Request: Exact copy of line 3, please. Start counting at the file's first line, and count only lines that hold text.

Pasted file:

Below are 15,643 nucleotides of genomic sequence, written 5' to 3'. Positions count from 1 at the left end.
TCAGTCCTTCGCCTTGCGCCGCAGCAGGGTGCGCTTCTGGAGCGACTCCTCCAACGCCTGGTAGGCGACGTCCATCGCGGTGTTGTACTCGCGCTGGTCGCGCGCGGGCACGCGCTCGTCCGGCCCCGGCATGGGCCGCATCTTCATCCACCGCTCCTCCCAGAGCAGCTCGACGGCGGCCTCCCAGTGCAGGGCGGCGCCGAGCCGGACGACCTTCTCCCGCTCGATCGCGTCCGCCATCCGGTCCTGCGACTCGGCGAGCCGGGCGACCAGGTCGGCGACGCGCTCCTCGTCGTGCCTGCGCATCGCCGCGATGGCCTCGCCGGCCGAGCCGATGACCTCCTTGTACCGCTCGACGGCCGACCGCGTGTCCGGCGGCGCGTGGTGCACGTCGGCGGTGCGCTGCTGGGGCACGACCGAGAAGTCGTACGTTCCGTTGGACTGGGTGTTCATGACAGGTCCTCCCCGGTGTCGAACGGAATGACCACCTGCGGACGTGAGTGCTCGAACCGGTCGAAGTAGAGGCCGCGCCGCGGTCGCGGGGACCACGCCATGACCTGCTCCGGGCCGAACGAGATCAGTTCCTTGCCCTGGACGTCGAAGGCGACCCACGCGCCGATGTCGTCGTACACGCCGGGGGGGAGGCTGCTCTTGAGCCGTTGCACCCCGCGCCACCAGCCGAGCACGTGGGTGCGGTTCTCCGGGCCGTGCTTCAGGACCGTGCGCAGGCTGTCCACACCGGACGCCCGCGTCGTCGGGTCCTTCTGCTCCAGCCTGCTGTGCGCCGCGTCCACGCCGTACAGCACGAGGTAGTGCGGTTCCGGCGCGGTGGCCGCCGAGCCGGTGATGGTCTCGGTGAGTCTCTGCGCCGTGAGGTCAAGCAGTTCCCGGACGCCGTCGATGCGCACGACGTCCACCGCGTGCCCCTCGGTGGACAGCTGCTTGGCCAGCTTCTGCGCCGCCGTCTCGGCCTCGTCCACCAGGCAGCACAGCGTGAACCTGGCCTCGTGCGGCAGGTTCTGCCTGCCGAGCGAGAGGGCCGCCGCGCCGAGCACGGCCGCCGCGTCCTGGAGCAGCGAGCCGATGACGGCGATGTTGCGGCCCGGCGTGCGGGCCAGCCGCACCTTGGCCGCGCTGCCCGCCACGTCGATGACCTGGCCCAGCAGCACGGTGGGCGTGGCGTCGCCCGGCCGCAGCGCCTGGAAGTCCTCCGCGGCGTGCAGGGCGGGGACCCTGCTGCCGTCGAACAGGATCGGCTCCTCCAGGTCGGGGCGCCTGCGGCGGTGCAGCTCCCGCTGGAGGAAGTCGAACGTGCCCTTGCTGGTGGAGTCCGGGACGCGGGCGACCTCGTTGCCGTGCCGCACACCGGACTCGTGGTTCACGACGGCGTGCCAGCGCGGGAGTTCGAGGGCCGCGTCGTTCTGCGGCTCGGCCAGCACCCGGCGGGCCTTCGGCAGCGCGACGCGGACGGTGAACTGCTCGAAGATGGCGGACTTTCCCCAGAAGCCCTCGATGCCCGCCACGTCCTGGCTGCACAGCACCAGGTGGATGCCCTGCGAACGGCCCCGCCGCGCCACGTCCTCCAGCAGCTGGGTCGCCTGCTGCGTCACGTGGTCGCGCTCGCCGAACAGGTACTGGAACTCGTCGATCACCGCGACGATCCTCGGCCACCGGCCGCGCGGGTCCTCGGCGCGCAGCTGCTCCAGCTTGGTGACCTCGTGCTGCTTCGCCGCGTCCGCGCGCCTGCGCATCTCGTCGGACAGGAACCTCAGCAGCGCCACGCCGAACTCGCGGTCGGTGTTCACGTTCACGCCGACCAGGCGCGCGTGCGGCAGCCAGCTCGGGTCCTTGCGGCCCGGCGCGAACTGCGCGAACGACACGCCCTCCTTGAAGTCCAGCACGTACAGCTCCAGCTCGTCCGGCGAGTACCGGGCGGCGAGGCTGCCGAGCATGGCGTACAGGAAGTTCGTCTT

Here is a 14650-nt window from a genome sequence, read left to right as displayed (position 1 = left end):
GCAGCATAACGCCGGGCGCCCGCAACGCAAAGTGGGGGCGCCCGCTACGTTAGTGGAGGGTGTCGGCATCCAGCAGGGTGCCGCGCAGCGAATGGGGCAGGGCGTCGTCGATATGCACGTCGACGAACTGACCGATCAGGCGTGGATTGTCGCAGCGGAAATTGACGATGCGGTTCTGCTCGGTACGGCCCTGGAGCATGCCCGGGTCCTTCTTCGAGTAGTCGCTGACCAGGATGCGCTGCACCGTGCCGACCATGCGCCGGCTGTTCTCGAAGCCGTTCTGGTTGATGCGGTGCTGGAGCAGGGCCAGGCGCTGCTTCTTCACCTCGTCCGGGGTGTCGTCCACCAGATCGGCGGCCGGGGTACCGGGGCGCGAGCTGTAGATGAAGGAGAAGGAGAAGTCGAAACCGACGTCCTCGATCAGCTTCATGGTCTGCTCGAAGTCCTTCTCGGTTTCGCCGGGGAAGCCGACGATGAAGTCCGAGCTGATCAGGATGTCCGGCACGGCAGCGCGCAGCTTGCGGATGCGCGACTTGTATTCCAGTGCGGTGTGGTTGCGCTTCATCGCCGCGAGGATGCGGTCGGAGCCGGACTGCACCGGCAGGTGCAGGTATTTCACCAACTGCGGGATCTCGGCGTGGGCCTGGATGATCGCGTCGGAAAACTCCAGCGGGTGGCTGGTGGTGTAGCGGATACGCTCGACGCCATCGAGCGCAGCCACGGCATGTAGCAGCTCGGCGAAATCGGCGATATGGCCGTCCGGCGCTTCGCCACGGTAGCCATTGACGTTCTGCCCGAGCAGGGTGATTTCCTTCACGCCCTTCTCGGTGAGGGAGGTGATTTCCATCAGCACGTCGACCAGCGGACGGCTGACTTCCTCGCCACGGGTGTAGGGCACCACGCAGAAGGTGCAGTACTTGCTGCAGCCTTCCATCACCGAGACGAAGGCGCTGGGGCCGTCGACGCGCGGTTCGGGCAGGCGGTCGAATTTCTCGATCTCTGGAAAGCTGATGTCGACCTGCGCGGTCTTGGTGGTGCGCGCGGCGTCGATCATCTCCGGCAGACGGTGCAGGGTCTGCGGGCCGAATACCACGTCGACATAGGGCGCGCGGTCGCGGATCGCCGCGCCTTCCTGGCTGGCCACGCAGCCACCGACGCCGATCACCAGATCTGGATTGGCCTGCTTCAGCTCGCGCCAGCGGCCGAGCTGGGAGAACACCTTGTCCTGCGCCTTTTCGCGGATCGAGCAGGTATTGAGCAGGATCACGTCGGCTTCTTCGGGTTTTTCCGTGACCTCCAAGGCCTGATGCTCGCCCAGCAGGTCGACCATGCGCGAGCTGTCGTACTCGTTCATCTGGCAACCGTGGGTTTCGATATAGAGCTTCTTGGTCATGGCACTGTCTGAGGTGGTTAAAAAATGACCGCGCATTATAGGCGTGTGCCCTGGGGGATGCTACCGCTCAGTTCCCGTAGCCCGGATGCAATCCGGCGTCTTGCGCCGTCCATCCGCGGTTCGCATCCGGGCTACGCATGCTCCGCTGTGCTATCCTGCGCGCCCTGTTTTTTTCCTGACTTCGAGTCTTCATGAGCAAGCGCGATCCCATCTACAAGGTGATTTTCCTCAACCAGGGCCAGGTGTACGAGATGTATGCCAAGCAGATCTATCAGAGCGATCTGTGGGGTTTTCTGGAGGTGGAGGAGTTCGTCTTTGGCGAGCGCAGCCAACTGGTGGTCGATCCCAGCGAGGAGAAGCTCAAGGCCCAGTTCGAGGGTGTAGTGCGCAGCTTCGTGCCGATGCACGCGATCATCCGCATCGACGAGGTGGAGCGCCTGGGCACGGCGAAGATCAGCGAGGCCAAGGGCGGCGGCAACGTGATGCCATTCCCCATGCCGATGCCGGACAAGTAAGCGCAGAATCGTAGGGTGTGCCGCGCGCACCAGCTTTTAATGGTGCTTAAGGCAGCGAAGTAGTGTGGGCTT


Here is a 14650-nt window from a genome sequence, read left to right as displayed (position 1 = left end):